Nearly every biblical scholar believes that the purpose behind Matthew’s gospel is to portray Jesus as Israel’s Messiah. This is one of the reasons for the genealogy found in Matthew 1:1-17. It starts off with the foremost patriarch in Israel’s history, father Abraham. Then it focuses on the line of Judah, who was Israel’s fourth son, blessed with the right to rule over his brothers and from whom the future Messiah would come (Genesis 49:8-12, ESV). Several generations after Judah, a shepherd boy became Israel’s greatest king. He destroyed his people’s greatest threat in Goliath while establishing the most peaceful reign throughout Israel’s history. King David occupies the highest position out of all of Israel’s earthly kings; however, his reign foreshadows a time to come where a future descendant of his would sit on his throne in splendor and might (2 Samuel 7:12-16, ESV).
The gospel writer meticulously navigates Jesus’ lineage from David down to his parents, Mary and Joseph. Matthew’s efforts establish two things right up front: 1.) Jesus is a descendant of King David and of Judah, which is the kingly line; and 2.) Because Jesus descends from Judah, this makes him the son of Abraham, an Israelite by birth. Basically, Matthew’s genealogy demonstrates that Jesus is of royal stock and a true Israelite. This elaborate presentation of our Lord’s ancestry raises another key point, which bubbles underneath the surface of Matthew’s gospel. The Jewish people are the gospel writer’s intended audience. These are men and women who know their heritage and the Torah. At the risk of pretension, I view the gospel of Matthew as a Jewish one, or a message steeped in Jewish history and culture. I can hear the objection ringing in my ears. “What does this have to do with the kingdom parables found in Matthew thirteen?” It thrills me to no end that you asked this question.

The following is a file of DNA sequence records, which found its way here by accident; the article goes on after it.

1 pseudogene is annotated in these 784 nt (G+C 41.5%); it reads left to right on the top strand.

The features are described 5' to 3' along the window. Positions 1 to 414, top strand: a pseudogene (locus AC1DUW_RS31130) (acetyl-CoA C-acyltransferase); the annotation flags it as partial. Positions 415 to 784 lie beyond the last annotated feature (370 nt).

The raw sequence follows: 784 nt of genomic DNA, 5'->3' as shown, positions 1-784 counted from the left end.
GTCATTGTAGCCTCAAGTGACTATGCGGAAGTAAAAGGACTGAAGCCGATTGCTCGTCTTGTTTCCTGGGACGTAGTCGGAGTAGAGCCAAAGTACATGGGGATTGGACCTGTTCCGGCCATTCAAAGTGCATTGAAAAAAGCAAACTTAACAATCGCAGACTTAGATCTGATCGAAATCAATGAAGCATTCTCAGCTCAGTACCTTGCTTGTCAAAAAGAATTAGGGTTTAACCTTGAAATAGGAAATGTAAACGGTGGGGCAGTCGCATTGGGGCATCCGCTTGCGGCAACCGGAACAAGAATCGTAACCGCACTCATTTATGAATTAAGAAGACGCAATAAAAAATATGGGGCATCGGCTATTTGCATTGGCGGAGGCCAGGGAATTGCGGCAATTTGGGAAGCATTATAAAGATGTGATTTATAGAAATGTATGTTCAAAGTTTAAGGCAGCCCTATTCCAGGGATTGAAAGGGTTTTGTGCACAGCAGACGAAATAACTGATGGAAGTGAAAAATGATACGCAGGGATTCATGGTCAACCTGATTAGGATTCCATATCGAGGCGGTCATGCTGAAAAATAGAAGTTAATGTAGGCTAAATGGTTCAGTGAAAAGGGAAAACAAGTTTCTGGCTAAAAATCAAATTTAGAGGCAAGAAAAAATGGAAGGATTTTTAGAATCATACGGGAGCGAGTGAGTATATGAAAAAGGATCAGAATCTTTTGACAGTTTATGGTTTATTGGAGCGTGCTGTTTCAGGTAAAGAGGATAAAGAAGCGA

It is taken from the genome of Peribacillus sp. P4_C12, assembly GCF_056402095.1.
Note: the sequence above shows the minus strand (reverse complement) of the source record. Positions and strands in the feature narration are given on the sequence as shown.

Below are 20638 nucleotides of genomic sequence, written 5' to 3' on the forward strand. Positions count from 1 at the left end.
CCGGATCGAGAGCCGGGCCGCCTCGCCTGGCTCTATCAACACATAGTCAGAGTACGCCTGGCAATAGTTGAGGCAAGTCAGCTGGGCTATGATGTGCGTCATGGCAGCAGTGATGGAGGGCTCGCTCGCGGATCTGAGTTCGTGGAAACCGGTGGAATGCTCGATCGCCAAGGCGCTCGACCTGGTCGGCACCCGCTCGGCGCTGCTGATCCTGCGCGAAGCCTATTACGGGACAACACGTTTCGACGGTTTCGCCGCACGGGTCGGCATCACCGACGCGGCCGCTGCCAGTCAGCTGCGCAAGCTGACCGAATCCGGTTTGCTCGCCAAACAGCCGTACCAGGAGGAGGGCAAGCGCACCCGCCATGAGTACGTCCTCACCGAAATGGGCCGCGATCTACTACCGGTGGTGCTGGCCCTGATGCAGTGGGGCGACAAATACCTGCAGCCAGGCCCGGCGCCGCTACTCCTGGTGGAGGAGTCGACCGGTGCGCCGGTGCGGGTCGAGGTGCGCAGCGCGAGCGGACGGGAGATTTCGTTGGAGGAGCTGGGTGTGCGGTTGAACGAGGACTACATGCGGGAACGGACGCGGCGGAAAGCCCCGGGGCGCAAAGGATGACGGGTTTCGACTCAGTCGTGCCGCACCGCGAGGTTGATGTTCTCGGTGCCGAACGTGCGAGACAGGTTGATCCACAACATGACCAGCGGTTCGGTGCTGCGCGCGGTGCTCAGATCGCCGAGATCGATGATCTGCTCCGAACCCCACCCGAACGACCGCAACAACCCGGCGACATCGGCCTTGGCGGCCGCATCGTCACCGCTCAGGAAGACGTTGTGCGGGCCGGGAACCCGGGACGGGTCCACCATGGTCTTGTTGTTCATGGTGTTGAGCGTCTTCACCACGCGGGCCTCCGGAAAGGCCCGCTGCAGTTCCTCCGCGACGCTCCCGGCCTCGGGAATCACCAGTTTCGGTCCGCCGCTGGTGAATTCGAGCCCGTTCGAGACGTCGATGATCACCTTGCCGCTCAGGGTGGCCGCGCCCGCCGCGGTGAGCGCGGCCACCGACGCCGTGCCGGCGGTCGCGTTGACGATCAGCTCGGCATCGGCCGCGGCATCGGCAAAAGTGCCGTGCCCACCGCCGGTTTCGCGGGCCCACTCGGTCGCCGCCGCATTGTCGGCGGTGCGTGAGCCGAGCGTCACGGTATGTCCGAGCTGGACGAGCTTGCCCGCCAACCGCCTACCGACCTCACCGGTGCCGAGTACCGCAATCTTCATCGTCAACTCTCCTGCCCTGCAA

In the original Greek, the word parabole translates into parables in English. It has several uses depending upon the context. When one examines a Greek concordance, the predominant use of the word parabole pertains to a story or narrative that illustrates a central truth. Whenever the word parabole pops up in the four gospels, this word means that Jesus employs a story to convey a key truth either with respect to the kingdom of heaven or its king. Because Matthew portrays Jesus as the Messiah, then it follows that his gospel narrative provides many examples of Jesus using parables to teach something about the nature of his kingdom and himself. It is my view that the kingdom parables of Matthew thirteen do not provide instruction for how one lives in the kingdom. Our Lord’s sermon on the mount in Matthew chapters five through seven serves as the believer’s manual for kingdom living. Matthew thirteen offers Jesus’ most concentrated teaching on the Messiah and his kingdom.